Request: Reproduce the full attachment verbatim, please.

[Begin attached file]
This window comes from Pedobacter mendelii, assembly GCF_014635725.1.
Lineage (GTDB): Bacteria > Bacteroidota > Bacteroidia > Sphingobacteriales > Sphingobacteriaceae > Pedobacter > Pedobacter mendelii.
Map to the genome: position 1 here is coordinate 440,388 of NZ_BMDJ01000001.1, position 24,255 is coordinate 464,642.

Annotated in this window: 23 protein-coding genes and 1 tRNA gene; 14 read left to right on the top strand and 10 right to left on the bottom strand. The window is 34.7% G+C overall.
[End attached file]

This window comes from Pedobacter mendelii, assembly GCF_014635725.1.
Lineage (GTDB): Bacteria > Bacteroidota > Bacteroidia > Sphingobacteriales > Sphingobacteriaceae > Pedobacter > Pedobacter mendelii.
Map to the genome: position 1 here is coordinate 440,388 of NZ_BMDJ01000001.1, position 24,255 is coordinate 464,642.

Annotated in this window: 23 protein-coding genes and 1 tRNA gene; 14 read left to right on the top strand and 10 right to left on the bottom strand. The window is 34.7% G+C overall.